1 Thessalonians 2:7

7 Instead, we were like young childrena among you. Just as a nursing mother cares for her children,

Read 1 Thessalonians 2:7 Using Other Translations

But we were gentle among you, even as a nurse cherisheth her children:
But we were gentle among you, like a nursing mother taking care of her own children.
As apostles of Christ we certainly had a right to make some demands of you, but instead we were like children among you. Or we were like a mother feeding and caring for her own children.

What does 1 Thessalonians 2:7 mean?

John Gill's Exposition of the Bible
1 Thessalonians 2:7

But we were gentle among you
Meek and humble, mild and moderate; not using severity, or carrying it in a haughty imperious manner; assuming power and dominion, lording it over God's heritage, and commanding persons to do homage and honour to them, and forcing themselves upon them, and obliging them to maintain them. The Vulgate Latin and Ethiopic versions, instead of "gentle", read, "little children"; as the word signifies, by adding a letter to it, and expresses much the same as the other, that they were harmless and modest, and disinterested; and sought not themselves neither honour nor wealth, but the real good of others, and were kind and tender, and affectionate to them:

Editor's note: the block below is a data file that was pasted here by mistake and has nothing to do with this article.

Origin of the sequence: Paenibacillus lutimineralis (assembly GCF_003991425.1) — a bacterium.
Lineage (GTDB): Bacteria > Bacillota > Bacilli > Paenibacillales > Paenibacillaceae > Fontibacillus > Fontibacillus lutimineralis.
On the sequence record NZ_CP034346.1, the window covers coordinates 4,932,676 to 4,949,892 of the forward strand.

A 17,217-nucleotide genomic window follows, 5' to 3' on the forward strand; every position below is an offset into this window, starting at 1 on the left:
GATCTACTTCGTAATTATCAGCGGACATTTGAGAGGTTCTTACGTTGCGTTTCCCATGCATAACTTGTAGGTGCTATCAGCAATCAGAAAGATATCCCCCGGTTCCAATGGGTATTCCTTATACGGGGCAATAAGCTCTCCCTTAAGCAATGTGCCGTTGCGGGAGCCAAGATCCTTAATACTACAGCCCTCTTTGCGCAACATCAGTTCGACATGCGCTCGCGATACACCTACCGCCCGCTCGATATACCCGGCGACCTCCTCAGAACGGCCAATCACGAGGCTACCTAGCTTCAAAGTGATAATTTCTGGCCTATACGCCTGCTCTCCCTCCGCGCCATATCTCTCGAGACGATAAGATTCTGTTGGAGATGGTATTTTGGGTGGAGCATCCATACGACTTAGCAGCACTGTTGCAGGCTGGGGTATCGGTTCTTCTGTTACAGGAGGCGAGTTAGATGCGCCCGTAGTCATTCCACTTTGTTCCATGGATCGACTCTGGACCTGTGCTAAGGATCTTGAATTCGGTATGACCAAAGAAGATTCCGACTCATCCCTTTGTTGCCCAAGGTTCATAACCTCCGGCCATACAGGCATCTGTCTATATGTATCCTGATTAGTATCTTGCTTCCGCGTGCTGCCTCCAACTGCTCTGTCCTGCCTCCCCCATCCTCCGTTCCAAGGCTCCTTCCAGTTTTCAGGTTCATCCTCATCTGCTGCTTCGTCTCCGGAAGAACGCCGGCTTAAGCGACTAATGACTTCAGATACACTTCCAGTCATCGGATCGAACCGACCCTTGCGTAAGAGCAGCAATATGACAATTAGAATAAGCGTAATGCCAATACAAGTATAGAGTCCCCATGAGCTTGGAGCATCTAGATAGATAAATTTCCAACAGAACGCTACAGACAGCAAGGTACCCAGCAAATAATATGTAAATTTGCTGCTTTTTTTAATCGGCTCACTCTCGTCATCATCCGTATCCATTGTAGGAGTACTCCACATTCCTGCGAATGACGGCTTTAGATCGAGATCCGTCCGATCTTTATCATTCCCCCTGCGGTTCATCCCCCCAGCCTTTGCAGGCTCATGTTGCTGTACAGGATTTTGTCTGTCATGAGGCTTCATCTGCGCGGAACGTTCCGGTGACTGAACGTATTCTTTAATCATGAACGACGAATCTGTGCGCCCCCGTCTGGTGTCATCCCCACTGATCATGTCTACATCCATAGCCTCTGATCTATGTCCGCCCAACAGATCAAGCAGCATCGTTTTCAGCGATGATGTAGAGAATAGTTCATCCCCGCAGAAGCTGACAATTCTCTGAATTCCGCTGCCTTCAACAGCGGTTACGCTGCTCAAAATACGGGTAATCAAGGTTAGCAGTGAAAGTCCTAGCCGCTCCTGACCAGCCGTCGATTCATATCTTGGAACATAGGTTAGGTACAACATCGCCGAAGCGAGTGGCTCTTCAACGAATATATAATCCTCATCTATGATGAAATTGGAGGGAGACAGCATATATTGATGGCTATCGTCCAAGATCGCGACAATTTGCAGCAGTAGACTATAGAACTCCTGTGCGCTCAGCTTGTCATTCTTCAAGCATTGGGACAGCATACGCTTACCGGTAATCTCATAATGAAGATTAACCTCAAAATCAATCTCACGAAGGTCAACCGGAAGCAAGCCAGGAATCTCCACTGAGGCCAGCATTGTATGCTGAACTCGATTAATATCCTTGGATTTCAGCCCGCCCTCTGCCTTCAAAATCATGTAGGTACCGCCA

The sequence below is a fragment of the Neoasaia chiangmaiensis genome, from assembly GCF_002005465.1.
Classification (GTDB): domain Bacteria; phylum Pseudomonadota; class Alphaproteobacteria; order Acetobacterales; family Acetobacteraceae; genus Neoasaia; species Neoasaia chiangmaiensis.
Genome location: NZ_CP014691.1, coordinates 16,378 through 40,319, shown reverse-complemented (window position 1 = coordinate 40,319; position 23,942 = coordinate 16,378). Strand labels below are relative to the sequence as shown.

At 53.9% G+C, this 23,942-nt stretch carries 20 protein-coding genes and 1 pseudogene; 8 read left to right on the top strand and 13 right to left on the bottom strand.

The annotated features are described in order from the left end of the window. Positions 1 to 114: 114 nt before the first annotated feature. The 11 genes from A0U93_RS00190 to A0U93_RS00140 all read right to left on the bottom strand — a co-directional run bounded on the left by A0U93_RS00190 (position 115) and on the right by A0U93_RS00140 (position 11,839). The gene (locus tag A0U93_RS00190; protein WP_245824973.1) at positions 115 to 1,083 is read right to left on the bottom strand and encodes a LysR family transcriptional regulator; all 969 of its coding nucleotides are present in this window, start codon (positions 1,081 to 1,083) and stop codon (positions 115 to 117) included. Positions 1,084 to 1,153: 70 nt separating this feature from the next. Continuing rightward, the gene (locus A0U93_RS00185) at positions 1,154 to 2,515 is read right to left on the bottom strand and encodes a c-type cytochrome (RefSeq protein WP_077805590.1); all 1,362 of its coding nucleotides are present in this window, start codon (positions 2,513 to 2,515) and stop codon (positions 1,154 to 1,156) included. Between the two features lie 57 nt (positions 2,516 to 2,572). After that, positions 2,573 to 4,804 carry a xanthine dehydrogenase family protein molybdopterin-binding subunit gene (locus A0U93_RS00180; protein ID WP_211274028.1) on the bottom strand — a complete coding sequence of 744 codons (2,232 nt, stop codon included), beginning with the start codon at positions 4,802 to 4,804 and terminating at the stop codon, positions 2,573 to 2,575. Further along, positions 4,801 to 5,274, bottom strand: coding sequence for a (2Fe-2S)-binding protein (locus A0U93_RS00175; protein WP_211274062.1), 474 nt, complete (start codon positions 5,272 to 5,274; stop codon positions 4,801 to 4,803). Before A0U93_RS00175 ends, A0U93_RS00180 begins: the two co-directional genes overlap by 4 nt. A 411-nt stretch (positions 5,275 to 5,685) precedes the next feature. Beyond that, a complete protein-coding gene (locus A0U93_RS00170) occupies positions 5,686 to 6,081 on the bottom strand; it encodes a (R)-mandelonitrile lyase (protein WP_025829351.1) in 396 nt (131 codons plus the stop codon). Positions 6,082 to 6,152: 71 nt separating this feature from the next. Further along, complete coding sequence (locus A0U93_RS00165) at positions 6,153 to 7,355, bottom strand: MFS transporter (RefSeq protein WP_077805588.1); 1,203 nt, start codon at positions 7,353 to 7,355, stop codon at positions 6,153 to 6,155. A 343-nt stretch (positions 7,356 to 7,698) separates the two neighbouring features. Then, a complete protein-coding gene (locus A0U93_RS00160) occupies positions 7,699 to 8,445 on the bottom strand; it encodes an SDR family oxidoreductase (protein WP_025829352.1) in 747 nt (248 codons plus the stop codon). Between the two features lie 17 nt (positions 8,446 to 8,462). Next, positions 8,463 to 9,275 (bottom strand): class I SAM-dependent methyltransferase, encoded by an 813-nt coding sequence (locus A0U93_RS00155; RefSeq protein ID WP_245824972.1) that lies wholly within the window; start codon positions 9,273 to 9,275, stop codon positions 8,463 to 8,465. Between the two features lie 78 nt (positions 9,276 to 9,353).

even as a nurse cherisheth her children:
or "the children of her own self"; her own children, and so designs a nursing mother, one whose the children are, has bore them as well as nurses them, and therefore has the most tender concern for them; she lays them in her bosom, and hugs them in her arms, and so warms and cherishes them; gives them the breast, bears with their frowardness, condescends to do the meanest things for them; and that without any self-interest, from a pure parental affection for them: and such were the apostles to these Thessalonians; they were their spiritual parents, of whom they travailed in birth, till Christ was formed in them; they used them with the greatest kindness and tenderness; they fed them with the sincere milk of the word; they bore patiently all the slighting and ill treatment they met with; and condescended to men of low estates, and did them all the good offices they could, without any selfish views or sinister ends: a like simile is used by the Jews {e}, who say,

``he that rises in the night to study in the law, the law makes known to him his offences; and not in a way of judgment, but (amak) , as a mother makes known to her son, "with gentle words":''

but the ministration of the Gospel is much more gentle.


FOOTNOTES:

F5 Zohar in Lev. fol. 10. 2.
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